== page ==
What is your names?
William Poyer

What is your genre of music?
Americana / Folk / Rock

Give us a little bio about you as a band.=
William Poyer is a singer/songwriter whose sound conjures up the modern world with a nod to the days of the Mariachi and the Gold Rush of the Wild West. Inspired by the likes of Ray LaMontagne, Shovels & Rope and Jason Isbell, William’s songs have been described as a blend of real-life storytelling with an intimate folk sensibility, driven by strong rhythms and melodic hooks. Having left his native Wales in 2013 he embarked on a journey of discovery, looking to hone a sound unique to him. Three years of living in Mexico helped him find the sound he was searching for.

What made you go in to music?
I had suppressed my desire to pursue music for many years, instead focusing on a more sensible career. However, after a few years I knew that I owed it to myself to do what I love.

Are you a signed?
I am signed to Spiritual Records from London, UK. A small independent record label with an amazing track record featuring some of the UK’s most exciting Rock/folk acts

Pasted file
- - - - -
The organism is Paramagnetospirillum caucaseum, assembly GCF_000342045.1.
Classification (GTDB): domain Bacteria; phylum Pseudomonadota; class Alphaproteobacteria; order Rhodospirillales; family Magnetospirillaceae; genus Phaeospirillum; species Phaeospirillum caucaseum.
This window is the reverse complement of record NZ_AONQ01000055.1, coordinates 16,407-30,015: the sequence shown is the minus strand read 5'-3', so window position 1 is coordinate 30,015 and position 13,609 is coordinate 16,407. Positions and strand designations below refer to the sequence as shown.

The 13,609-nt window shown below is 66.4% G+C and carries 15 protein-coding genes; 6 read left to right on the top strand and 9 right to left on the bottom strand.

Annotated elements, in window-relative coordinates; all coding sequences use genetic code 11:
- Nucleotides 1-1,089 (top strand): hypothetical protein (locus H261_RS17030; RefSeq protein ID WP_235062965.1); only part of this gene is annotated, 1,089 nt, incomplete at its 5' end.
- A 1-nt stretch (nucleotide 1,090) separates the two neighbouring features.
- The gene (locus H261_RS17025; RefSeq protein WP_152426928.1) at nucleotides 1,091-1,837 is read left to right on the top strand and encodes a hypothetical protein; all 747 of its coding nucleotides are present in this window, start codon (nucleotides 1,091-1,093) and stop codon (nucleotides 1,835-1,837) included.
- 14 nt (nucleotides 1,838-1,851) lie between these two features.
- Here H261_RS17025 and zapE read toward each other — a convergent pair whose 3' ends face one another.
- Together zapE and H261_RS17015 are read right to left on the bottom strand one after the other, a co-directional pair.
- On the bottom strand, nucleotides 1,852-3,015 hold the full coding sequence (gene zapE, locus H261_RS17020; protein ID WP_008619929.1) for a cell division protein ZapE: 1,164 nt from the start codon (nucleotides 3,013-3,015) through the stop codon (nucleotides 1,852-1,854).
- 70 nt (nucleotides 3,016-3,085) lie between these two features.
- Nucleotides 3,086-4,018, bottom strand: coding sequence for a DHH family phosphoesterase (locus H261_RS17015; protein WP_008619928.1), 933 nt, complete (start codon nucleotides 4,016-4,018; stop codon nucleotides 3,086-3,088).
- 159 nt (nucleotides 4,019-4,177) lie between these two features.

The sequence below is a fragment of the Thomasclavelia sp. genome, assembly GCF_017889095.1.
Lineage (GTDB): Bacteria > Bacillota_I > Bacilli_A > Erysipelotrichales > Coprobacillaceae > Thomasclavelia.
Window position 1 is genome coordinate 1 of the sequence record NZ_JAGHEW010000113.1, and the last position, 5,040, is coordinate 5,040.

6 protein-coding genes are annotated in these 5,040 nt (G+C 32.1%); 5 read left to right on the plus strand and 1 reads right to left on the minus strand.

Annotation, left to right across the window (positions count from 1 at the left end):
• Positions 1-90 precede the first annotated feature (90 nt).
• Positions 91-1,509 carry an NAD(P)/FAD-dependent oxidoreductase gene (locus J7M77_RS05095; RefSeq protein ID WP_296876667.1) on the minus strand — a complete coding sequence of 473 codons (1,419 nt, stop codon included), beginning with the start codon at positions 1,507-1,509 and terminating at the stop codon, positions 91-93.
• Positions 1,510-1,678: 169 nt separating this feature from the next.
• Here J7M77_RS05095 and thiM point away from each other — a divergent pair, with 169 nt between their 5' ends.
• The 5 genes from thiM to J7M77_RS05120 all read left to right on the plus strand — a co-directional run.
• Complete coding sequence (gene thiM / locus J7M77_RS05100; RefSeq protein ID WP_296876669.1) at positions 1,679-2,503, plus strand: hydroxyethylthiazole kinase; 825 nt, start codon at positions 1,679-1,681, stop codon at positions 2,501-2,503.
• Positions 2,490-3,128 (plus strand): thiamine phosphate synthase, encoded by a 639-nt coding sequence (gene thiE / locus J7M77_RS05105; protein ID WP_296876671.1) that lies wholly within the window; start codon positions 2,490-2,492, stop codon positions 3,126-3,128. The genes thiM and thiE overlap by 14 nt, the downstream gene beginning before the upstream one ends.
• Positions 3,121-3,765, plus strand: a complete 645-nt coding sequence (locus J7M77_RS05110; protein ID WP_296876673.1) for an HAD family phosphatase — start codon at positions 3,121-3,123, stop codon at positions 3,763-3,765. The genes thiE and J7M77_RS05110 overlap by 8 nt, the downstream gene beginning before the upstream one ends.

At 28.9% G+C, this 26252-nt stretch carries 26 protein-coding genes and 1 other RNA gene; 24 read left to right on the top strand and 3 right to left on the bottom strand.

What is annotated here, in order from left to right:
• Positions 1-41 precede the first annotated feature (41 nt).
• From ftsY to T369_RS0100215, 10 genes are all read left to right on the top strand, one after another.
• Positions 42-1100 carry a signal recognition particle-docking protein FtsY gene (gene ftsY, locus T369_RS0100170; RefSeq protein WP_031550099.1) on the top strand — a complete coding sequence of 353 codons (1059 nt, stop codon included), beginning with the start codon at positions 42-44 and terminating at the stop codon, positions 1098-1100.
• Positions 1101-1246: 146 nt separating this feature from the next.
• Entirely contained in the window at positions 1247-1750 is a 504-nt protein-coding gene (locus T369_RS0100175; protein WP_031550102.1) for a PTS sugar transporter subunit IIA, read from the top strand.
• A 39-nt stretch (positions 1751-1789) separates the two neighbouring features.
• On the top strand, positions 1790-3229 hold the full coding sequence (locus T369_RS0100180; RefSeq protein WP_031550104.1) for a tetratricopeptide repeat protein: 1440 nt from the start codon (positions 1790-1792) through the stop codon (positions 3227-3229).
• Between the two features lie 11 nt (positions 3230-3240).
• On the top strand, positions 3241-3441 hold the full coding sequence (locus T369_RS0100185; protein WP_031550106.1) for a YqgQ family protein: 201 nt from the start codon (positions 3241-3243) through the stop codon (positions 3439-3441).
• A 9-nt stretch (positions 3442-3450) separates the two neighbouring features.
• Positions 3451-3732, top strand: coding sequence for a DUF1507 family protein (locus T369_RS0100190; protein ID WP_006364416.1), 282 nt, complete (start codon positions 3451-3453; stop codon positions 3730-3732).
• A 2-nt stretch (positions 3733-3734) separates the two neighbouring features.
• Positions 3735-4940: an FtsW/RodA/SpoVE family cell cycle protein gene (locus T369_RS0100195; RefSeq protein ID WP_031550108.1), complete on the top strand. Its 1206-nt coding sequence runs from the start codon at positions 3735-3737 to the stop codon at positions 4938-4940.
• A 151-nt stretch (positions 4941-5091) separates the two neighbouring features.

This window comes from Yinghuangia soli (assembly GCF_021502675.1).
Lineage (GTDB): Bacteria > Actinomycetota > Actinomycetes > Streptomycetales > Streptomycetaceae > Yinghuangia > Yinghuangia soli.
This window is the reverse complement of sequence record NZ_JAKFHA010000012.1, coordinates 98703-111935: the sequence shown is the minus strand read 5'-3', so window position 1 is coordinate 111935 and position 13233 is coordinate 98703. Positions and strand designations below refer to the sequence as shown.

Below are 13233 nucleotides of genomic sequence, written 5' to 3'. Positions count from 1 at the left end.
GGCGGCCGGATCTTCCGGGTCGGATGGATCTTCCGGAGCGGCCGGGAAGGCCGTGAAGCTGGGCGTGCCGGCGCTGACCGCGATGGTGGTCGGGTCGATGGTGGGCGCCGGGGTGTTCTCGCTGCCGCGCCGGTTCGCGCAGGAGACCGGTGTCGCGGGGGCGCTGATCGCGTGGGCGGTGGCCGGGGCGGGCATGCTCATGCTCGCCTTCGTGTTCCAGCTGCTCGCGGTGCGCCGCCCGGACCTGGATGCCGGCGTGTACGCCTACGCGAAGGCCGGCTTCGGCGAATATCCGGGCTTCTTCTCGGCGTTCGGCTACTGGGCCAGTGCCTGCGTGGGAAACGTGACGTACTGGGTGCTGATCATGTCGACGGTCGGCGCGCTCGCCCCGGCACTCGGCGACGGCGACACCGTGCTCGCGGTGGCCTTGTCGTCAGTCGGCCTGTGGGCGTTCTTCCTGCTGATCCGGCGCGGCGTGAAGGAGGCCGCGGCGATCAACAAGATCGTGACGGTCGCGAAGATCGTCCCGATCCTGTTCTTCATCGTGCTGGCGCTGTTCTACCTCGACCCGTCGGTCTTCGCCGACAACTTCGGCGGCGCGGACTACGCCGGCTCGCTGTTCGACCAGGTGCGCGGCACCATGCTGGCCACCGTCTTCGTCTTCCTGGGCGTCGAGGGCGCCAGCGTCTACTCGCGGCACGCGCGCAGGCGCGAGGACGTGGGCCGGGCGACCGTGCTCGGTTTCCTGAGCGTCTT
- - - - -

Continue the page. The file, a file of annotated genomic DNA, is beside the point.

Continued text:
You have released your new single ‘Sign It From Me’, tell us more about the single.
‘Sign it from me’ is a song I’ve had for a little while. It’s existed in a few incarnations but never quite felt right. To get to this version I decided to try and get as close to the live sound as possible, so took the band into the studio and recorded it in one take.

What is the meaning behind the single?
‘Sign it from me’ is a farewell. A goodbye to ghosts of the past. The people and ideas that can haunt a man as he gets older. Sometimes we need to put things to rest before we can grow and move on, and this song is my farewell letter to those ideas.

Describe the track in two words.
Anthemic goodbye

What was the writing process like?
Pretty fun and quick. I had the rhythm first. I loved the groove immediately and quickly came across a bunch of chords that created a sound that connected with me. Once those chords started to invoke the feeling, the story followed pretty organically. I think I wrote the verse and chorus in less than half an hour, and then spent a few days writing the lyrics and coming up with the bridge section.

What was the recording process like?